SOUTH PORTLAND — City councilors and citizens took the first steps Monday night toward deciding what to do with the 2.3-acre parcel of city land at the corner of Main and Westbrook Streets.
Most options they discussed, including creation of a conservation easement, would eventually preserve the property as open space.
The grassy area became the lightning rod of debate last year over a proposed zoning change that would have allowed construction of commercial buildings up to six stories tall in Thornton Heights.
The parcel was linked with the property that houses the former St. John the Evangelist Church at Main Street and Thirlmere Avenue. Massachusetts-based Cafua Management, which bought the church property, proposed demolishing the building and replacing it with a Dunkin’ Donuts.
In May, after church neighbors expressed strong opposition to Cafua’s plan, the council voted to rezone the church property to prevent its demolition and replacement by a 24-hour, drive-through Dunkin’ Donuts.
It was then proposed that Cafua lease the city-owned lot at Main and Westbrook. The Planning Board supported the rezoning and recommended that the council adopt it.
Neighborhood residents and members of the abutting Congregation Bet Ha’am synagogue openly opposed the proposal and advocated to preserve the parcel as green space.
The council ultimately failed to muster enough votes to change the zoning. The property has remained vacant since the vote in May.
On Monday, City Manager Jim Gailey offered a suggestion that could trade short-term nuisance for permanent improvements on the property.
He said the Water Resource Protection Department is in need of a “laydown yard” or staging area for the next one to two years for the second and third phases of the Thornton Heights/Pleasantdale storm water and sewer project on Main Street.
“Once it’s finished being used, the city would work with the contractor to enhance that parcel,” Gailey said. “Some may shriek at the thought of having dump trucks and motors using (the property), but the end result would be some improvements that would be paid for through the project or through the contractor that’s actually using the parcel.”
Fewer than 10 residents addressed the council with suggestions about what to do with the parcel. Not surprisingly, most supported preserving the lot as open space or a park.
Kate Lewis, vice president of the South Portland Land Trust, said there is a “critical need for open space (in Thornton Heights, which is) increasingly under development pressure.”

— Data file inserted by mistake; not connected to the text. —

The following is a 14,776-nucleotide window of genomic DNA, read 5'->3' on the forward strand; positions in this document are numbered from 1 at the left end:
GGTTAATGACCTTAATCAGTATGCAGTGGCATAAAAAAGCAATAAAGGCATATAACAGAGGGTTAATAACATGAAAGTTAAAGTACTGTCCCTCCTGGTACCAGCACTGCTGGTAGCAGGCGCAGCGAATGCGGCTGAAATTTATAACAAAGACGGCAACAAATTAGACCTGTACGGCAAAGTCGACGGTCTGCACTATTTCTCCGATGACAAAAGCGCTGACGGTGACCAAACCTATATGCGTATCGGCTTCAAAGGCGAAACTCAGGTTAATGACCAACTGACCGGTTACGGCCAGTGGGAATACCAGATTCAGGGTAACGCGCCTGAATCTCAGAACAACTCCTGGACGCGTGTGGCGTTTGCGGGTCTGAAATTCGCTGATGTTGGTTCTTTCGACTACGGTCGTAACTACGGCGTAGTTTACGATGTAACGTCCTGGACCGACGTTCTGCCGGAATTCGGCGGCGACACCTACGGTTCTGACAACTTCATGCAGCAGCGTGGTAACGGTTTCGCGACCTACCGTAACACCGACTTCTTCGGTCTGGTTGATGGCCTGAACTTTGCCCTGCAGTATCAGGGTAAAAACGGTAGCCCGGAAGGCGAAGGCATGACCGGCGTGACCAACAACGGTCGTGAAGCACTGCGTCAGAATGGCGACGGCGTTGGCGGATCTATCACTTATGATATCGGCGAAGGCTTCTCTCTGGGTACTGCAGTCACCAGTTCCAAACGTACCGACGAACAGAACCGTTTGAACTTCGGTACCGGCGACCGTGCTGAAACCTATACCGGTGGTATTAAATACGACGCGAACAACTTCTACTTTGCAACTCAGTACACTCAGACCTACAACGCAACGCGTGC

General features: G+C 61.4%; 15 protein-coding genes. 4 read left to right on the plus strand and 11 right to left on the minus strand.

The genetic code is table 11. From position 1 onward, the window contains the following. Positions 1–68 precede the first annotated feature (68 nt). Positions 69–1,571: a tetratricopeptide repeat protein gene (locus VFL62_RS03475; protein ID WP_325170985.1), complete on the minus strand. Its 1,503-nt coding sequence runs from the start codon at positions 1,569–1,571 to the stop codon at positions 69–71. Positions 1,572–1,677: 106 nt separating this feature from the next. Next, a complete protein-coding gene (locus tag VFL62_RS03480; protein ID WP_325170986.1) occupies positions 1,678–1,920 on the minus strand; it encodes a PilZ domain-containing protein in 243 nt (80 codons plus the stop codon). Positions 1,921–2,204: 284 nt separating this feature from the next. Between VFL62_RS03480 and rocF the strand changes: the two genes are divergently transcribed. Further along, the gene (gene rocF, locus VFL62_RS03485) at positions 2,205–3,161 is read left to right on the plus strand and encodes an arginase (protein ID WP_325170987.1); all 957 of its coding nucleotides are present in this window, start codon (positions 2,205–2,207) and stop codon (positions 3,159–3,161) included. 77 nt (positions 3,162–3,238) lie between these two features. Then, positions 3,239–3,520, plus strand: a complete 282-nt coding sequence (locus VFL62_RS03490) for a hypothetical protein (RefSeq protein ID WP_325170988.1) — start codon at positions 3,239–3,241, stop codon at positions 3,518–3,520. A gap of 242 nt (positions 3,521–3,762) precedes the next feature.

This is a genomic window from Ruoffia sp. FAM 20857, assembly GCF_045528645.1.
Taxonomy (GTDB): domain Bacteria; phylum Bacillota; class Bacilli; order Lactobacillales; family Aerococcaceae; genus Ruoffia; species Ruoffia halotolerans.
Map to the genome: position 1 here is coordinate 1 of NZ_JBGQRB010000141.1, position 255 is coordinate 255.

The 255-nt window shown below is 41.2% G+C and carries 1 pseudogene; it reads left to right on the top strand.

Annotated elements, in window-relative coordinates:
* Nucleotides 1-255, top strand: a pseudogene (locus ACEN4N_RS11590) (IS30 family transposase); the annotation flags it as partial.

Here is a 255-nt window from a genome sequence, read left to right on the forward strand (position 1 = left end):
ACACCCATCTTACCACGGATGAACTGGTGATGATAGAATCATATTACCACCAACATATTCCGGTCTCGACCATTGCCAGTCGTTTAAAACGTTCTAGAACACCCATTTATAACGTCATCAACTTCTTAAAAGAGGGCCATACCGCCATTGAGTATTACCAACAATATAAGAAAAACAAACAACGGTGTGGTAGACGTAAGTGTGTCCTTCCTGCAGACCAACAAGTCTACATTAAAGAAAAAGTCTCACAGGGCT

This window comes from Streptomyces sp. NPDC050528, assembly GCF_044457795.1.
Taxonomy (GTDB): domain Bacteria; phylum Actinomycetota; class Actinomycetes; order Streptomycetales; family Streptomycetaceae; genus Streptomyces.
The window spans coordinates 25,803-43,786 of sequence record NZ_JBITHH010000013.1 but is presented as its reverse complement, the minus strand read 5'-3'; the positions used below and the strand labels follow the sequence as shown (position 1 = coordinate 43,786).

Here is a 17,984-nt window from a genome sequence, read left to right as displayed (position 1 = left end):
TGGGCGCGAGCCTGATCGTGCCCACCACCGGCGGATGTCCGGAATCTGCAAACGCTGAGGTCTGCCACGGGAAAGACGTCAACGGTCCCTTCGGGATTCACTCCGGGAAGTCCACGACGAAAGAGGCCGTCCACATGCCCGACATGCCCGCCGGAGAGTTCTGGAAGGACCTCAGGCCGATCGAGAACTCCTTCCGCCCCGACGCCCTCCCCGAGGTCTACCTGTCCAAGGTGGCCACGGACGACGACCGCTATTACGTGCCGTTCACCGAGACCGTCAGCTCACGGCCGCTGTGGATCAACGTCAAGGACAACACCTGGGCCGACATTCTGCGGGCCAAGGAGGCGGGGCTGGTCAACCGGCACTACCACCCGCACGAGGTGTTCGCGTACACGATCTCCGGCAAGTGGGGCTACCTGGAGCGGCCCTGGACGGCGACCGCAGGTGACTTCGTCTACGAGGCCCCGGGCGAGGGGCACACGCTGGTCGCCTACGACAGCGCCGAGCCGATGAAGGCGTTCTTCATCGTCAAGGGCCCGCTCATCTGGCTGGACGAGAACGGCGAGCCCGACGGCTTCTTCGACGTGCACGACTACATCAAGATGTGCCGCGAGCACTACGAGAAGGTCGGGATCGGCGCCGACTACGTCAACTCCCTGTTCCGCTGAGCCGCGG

The trust wants to “support” the city to put a mechanism in place that would “permanently protect the open space parcel.” An example might be a conservation easement, Lewis said.
Lisa Munderback, president of Congregation Bet Ha’am, thanked the land trust for bringing up the idea of a conservation easement and said the synagogue would “certainly support that and will actually put some money toward maintenance if that was issue for the council.”
Resident Devin Deane told the council, “As a neighbor, my interest is thinking long term (about) the redevelopment of the business district on Main Street where we have kind of, I won’t say bad businesses, but less favorable businesses there: a pawn shop, a couple convenient stores, some low-end motels.”
Deane encouraged the city to explore bringing in a local business on the business district half of the parcel, like a Rosemont Bakery, “a place that we frequent that isn’t a pawn shop.”
Councilors Brad Fox and Tom Blake expressed full support for preserving the parcel as green space.
“I think the time is right for us to take some action that does indeed preserve that,” Blake said. “We had a quandary over the past year only because for the past 100 years, we didn’t take definitive action, and I think this opportunity is right for us to do that right now.”
In order to move toward a specific use, the council needs more detailed advice from residents who live near the area, Councilor Melissa Linscott said. “How we use it needs to have more input from the neighborhood … maybe there could be a community garden in the area.”
A park could be what the Thornton Heights neighborhood needs to flourish, Councilor Claude Morgan said. “There is a real feeling that the neighborhood could really take off if it were given the right resources. I think this is one of those resources.”
If the council chooses to allow for the parcel to be used as a laydown yard, Gailey said, the decision will have to be made within the next month.